Human Rights Watch calls on the Philippines to reject death penalty bill

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Metro Manila (CNN Philippines) — An international human rights watchdog urged the Philippines to reject a measure to reinstate death penalty.

"The Philippine government should acknowledge the death penalty's barbarity and reject any moves to reinstate it," Phelim Kine, Asia deputy director at Human Rights Watch said in a statement Saturday.

Kine said the reinstatement of the death penalty will not solve the country's problem on drugs and crime. "The failure of death penalty to deter crimes is "globally recognized," Kine explained.

"It will only add to the already horrific death toll that President Rodrigo Duterte's 'war on drugs' has inflicted on Filipinos since he took office on June 30," Kine said.

Read: Duterte: Death penalty is for retribution

Official Philippine National Police data show over 2,000 suspects were killed in anti-drug police operations from July 1 to December 3.

Also read: UN rights body to PH: 'Promptly, thoroughly' probe drug killings

The HRW also wrote an appeal to the House of Representatives and Senate on Friday, calling on both Houses of Congress to reject House Bill No. 1, which seeks to reimpose the death penalty for heinous crimes such as murder, treason, plunder, and drug-related crimes.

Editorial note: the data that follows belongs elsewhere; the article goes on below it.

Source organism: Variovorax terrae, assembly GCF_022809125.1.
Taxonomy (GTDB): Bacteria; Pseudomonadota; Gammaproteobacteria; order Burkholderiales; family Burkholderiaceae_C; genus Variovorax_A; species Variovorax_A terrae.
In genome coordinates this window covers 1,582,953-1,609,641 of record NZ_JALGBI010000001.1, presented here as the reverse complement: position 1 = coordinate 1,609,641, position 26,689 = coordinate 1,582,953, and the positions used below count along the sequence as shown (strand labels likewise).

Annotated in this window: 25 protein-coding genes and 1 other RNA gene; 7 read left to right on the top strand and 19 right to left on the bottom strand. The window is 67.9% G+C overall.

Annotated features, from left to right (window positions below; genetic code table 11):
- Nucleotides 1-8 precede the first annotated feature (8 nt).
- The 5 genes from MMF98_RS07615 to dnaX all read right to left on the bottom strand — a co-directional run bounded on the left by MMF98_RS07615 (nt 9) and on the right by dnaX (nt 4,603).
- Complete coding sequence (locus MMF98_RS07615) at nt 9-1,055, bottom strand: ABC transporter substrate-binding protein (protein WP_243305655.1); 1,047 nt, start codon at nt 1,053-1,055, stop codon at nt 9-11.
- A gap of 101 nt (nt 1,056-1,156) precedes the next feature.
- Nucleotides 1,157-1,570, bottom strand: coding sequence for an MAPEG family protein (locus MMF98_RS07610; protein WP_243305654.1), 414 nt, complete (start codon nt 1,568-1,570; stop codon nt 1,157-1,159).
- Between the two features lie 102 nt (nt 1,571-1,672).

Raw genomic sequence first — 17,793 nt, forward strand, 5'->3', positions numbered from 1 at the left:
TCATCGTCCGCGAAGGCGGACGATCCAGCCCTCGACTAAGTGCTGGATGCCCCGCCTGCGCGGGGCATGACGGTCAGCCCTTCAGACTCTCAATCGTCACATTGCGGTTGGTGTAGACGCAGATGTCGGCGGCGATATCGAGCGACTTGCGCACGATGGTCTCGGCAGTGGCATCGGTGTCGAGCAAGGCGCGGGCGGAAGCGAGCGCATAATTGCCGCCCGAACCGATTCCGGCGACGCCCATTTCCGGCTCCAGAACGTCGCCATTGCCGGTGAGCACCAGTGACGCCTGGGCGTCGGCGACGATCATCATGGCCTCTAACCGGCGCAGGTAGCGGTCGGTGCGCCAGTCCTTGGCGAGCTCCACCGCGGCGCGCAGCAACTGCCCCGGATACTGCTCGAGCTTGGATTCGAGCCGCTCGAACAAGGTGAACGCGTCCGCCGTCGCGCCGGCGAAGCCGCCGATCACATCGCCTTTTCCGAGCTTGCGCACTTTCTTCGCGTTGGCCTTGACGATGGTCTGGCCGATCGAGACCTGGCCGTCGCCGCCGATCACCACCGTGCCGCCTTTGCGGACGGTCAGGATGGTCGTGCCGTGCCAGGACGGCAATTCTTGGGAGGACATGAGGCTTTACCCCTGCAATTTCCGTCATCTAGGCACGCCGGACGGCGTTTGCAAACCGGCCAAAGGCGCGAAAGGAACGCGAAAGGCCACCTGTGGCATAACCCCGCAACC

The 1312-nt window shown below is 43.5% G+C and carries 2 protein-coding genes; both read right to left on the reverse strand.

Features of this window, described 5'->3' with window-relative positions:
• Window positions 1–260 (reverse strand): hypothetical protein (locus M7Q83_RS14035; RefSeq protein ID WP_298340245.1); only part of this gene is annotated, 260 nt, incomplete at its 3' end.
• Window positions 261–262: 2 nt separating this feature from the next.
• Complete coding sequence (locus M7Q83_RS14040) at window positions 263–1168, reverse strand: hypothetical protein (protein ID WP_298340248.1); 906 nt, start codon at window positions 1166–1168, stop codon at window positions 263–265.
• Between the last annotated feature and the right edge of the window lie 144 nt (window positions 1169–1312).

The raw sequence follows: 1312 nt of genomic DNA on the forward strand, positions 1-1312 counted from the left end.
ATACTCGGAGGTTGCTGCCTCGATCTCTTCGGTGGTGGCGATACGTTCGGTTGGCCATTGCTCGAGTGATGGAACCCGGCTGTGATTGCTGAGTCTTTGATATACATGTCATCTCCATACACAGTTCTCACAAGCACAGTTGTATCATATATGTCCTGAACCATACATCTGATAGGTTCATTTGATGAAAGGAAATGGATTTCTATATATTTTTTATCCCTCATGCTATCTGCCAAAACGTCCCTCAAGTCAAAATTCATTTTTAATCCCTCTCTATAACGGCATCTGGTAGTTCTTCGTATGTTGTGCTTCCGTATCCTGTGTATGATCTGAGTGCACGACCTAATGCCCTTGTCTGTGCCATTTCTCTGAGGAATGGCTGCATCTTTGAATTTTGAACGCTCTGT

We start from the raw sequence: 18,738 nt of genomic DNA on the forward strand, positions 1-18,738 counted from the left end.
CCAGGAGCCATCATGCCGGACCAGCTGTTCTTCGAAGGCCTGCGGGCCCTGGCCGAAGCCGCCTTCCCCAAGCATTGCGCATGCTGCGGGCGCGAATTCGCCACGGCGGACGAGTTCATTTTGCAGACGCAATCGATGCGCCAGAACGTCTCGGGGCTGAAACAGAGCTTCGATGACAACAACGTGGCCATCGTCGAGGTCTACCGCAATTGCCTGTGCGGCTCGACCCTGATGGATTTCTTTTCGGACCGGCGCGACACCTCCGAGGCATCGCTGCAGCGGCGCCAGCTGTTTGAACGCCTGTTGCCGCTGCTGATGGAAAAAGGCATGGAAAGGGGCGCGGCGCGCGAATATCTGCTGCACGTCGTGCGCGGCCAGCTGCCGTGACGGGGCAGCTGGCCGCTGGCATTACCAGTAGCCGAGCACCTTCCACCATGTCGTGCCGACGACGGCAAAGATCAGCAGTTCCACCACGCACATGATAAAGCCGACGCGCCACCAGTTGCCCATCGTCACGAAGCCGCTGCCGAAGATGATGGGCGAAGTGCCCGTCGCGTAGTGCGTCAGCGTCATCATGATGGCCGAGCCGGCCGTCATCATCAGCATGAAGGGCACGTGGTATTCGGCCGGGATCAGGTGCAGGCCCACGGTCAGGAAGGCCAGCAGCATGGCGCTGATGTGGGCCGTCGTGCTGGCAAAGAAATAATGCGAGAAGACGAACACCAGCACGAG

"We urge all members of the House of Representatives and Senate to uphold the right to life enshrined in the 1987 Philippines Constitution," the letter signed by HRW Asia Director Brad Adams read.

HRW reminded lawmakers that the Philippines is party to the International Covenant on Civil and Political Rights (ICCPR), and is therefore obliged to observe the Second Optional Protocol on the abolishment of the death penalty.

Also read: Return of death penalty in PH 'violates' international law

The death penalty was abolished under the 1987 Constitution. Former President Fidel Ramos reinstated the death penalty in 1993, only to be abolished again in 2006 after then President Gloria Macapagal-Arroyo signed a law reducing maximum punishment to life imprisonment.

House Speaker Pantaleon Alvarez, who co-authored House Bill No. 1, earlier told CNN Philippines the Lower House may approve its version of the measure by Christmas.

The bill endorses any of the following methods of execution: by hanging, through a firing squad or lethal injection.